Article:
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Darin Ballington

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About Darin Ballington

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    Darin
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    Ballington

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  1. Hi Gordon, Can you point to where the interpretation you mention is shown. There is still a feeling that it is advantage against an individual boat not the fleet position. Darin.
  2. I dont think this is an attempt to break up anything, and suggesting so just dilutes the discussion. This is about an ICA debating important matters on direction with its members.
  3. I think we are aligned in our concerns Brad, however, my view is that the conversations should be about what the ICA is trying to achieve rather than the people involved. If I were WS I would want to know what the IMCA/ITCA is bringing to the table that is different to the IRSA? If it is only cash then the IMCA/ITCA members should be very wary; personally I dont see what the group brings to WS that the IRSA doesnt already cover at this time and would need to be convinced of the long term sustainablility of the ICA. Not a dig at those involved at the moment as everything has to start somewhere but I don't recall seeing any plans being published about growing the class, encouraging owners to get involved or how the owners can get involved to make the ICA work. The statement sent out notes a lot of technical reasons why the proposal is a good idea, but nowhere does it mention that it will make the class better or allow more people to attend events. If the main objective is to free up spaces within the calendar for IRSA events then it should be up to IRSA to argue for more from WS, not take the IMCA/ITCA and make them fight on their own. What I would like to see as an owner is a strong class at all levels that encourages me and others to get our M's and 10's on the water, travel locally, nationally and international to races with mates and competitors; this doesnt need to have lots of rules, regulations and tie ups. Rather than pushing from the top down, I would like the NCAs to be strong and pushing upwards requesting support from the ICA, looking for more help and advice, more events, more involvement with the class regulations. That is the time when looking to be independent from other radio sailing classes makes sense. This may sound at odds with what I have been involved in during my role on the MYA council but its worth pointing out that the MYA COG (Class Cwners Group) principle was to allow owners and skippers more freedom to promote their own classes not necessarily cast them adrift or push them down a Class Association route which they did not want. If I were to be asked to vote at this moment in time I would vote against this proposal.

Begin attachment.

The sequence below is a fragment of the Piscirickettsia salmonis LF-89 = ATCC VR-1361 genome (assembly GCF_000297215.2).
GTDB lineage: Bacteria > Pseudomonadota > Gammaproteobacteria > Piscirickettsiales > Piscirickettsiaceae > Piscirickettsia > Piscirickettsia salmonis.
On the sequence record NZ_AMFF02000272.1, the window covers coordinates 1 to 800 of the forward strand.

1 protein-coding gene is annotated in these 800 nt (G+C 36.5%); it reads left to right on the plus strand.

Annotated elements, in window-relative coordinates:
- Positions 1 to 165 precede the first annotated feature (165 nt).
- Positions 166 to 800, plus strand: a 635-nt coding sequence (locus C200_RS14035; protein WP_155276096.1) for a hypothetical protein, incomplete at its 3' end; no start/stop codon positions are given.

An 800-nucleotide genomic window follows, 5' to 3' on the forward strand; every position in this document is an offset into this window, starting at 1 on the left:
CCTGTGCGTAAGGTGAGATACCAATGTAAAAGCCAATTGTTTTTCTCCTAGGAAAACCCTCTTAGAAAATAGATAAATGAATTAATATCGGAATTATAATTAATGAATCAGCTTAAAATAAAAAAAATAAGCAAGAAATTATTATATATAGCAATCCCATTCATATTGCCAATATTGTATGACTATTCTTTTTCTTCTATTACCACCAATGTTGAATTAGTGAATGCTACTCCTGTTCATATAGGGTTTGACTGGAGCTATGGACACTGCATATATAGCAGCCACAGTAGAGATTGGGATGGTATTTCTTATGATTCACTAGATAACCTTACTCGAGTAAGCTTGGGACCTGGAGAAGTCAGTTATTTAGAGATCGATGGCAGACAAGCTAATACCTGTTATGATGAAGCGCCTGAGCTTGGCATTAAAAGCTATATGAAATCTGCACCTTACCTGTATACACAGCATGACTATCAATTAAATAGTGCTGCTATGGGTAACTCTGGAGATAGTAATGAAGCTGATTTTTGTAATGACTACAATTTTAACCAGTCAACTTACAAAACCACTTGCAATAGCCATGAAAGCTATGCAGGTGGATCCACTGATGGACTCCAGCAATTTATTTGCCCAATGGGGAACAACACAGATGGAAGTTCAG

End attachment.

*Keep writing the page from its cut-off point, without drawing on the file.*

4. What must not be allowed to happen is that this discussion splits the UK fleet and leads to less participation closer to home as for the vast majority of owners this is something that they couldnt give two figs about...
  5. I know that there will be plenty of views and opinions on this statement but from my perspective I would prefer that the IMCA concentrates on participation in the class and encouraging radio sailors to sail the M before approaching WS. This does appear to be a bit of trying to run before you can walk.